Charles Baudelaire's The Abyss translated by R J Dent

The poem is from R J Dent’s translation of The Flowers of Evil, published by Solar Books.

Charles Baudelaire's The Flowers of Evil translated by R J Dent

Details can be found here:

The Abyss has been set to music by the Finnish composer/musician Outi Tarkiainen.

The first performance of The Abyss was in Helsinki in September 2009.

Here’s the video clip:

Translation © R J Dent 2009/Music © Outi Tarkiainen 2009

And here are the lyrics:

Charles Baudelaire’s The Abyss

Pascal had his abyss that followed him.

Everything is abyss: action, desire, dream – word.

I feel the wind of fear pass frequently

through my thick hair, which often stands on end,

up and down, everywhere, into the depths,

through silence, space, captivating, ugly…

During my nights, a god with clever hands

draws never-ending multi-shaped nightmares

and I’m afraid of sleep – it’s a big hole

full of horrors that lead to the unknown.

Windows show me infinity. Seeing

it, my hurt mind suffers from vertigo.

How I envy the sense of nothingness;

I’m never free of numbers or of beings.

Translation © R J Dent (2009)

Charles Baudelaire’s The Albatross

July 10, 2010

Charles Baudelaire's The Albatross translated by R J Dent

Here’s Charles Baudelaire’s The Albatross.

The poem is from R J Dent’s translation of The Flowers of Evil, published by Solar Books.

The Flowers of Evil & Artificial Paradise by Charles Baudelaire translated by R J Dent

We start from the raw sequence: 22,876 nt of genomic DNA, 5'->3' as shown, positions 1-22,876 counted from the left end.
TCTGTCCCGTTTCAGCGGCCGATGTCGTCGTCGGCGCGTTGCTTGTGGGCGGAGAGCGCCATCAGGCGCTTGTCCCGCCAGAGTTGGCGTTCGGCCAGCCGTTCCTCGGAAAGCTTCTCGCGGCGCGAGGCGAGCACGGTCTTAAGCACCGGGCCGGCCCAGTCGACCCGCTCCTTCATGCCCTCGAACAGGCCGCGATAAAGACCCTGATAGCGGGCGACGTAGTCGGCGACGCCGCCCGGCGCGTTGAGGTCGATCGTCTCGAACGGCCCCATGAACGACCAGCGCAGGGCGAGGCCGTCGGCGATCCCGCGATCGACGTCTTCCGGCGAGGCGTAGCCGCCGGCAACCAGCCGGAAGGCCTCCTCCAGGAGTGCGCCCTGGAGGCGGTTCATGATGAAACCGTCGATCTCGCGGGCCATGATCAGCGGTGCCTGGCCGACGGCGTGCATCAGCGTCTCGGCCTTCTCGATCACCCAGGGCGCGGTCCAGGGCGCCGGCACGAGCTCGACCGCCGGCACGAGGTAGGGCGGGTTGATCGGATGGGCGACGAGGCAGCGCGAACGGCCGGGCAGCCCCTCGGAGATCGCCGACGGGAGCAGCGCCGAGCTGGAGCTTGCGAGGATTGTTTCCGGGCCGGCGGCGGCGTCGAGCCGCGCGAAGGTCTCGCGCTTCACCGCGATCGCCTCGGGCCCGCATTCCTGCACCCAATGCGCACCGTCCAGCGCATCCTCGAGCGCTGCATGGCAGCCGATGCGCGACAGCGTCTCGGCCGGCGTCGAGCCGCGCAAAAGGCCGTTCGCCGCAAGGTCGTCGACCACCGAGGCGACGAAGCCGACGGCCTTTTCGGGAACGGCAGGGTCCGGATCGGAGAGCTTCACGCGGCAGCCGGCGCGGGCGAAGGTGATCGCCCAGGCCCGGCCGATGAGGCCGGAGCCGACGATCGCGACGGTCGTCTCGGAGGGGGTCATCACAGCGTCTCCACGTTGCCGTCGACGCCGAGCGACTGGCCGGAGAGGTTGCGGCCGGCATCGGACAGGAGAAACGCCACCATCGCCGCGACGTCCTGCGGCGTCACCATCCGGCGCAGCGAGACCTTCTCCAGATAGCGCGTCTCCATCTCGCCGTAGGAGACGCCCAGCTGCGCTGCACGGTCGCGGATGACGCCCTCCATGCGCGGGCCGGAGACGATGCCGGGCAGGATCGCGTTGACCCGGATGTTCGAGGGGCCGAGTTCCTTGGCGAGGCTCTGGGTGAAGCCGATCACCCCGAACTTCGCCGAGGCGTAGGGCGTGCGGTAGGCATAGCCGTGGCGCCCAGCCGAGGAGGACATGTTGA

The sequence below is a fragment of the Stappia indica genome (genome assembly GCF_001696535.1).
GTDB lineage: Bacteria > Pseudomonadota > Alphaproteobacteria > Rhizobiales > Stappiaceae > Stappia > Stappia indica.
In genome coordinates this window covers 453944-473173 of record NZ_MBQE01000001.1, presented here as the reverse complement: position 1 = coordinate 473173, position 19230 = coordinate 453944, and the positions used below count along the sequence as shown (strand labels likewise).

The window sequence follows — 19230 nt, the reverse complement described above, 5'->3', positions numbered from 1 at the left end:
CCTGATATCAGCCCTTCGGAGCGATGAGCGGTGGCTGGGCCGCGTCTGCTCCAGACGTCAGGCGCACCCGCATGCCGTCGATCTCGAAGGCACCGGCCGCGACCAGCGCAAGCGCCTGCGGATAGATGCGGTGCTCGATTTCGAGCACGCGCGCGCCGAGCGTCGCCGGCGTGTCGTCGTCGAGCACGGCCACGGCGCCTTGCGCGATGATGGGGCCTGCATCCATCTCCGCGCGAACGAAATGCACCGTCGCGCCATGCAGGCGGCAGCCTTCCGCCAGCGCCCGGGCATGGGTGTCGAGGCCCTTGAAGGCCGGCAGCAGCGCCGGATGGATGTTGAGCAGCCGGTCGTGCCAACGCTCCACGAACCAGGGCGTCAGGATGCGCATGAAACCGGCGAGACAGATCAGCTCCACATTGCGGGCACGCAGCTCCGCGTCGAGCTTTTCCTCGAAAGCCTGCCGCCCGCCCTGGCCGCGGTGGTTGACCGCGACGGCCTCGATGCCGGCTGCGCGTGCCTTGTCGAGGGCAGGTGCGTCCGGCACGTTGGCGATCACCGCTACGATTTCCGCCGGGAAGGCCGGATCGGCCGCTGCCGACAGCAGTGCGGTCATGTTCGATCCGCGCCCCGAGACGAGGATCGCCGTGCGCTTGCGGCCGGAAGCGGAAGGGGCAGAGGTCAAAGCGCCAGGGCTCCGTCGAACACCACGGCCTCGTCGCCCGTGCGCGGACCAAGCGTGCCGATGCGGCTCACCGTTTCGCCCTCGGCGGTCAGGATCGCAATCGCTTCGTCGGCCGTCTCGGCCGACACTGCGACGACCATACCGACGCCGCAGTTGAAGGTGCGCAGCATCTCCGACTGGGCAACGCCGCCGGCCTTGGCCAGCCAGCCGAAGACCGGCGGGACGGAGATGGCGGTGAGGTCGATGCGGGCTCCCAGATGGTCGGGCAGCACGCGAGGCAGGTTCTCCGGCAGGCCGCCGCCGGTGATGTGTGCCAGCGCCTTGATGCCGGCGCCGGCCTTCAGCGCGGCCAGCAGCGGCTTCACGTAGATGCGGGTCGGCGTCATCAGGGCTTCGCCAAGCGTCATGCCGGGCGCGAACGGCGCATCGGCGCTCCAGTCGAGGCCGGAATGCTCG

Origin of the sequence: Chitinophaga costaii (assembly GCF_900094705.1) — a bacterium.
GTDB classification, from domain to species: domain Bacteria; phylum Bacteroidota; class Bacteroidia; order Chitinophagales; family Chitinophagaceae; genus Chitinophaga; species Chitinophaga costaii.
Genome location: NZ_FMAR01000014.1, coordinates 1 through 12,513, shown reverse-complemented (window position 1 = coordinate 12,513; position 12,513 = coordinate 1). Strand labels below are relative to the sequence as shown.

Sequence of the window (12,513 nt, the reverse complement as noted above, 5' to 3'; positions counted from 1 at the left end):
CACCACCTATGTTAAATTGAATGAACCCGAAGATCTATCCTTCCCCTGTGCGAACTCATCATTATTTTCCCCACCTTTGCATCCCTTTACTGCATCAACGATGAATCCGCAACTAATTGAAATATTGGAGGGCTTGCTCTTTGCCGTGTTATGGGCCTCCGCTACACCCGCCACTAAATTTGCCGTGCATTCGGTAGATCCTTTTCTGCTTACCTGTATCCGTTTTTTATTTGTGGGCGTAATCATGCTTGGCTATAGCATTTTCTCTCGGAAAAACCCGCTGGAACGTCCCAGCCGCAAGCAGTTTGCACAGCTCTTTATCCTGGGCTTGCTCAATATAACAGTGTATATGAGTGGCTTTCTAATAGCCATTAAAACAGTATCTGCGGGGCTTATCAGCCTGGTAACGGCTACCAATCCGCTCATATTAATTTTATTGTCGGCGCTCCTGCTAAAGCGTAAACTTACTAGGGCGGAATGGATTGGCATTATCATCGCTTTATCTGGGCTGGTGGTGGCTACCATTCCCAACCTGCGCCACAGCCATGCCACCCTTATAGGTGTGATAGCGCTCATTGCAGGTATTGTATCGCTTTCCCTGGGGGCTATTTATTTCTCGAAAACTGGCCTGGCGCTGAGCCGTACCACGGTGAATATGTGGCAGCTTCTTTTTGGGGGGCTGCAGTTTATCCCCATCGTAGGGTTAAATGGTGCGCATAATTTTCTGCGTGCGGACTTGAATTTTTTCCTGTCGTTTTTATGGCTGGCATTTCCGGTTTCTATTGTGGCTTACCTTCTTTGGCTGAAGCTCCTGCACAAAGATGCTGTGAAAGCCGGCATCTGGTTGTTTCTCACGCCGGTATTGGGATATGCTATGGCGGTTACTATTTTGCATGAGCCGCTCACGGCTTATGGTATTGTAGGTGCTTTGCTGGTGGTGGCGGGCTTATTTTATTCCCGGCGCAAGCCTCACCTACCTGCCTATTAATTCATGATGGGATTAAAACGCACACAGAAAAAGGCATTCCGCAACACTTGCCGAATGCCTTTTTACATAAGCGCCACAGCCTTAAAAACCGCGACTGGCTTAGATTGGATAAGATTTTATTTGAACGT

More details can be found here:

The Albatross has been set to music by the Finnish composer/musician Outi Tarkiainen.

The first performance was in Helsinki in September 2009.

Here’s the video clip:

Translation © R J Dent 2009/Music © Outi Tarkiainen 2009

And here are the lyrics:

The Albatross

Often, for amusement, the sailing crew

catch that bird of the seas – the albatross;

companion on our voyage, it follows

the ship as it slides through the sea’s abyss.

When this once-great sky king has been dumped,

awkward and ashamed, onto the ship’s boards,

it pitifully drags its great white wings

along its feathered sides like useless oars.

This graceful voyager through shades of blue,

once beautiful, is now clumsy and weak;

one sailor mocks the cripple who once flew,

another stubs a pipe out on its beak.

The poet is just like this prince of clouds;

beyond range, above storms – these are his haunts;

exiled on Earth amidst a jeering crowd,

his giant wings won’t permit him to walk.

Translation © R J Dent (2009)

Frida Kahlo’s art

July 7, 2010

Here are some paintings and drawings by Frida Kahlo.

Diego on my Mind

There is a very good online resource of all of Frida Kahlo’s paintings and drawings. It’s at:

The Wikipedia entry for Frida Kahlo is at:

and details of Pascale Petit’s stunning Frida Kahlo-inspired poetry collection, What the Water Gave Me can be found here:

I’ll simply let Frida Kahlo’s art speak for itself.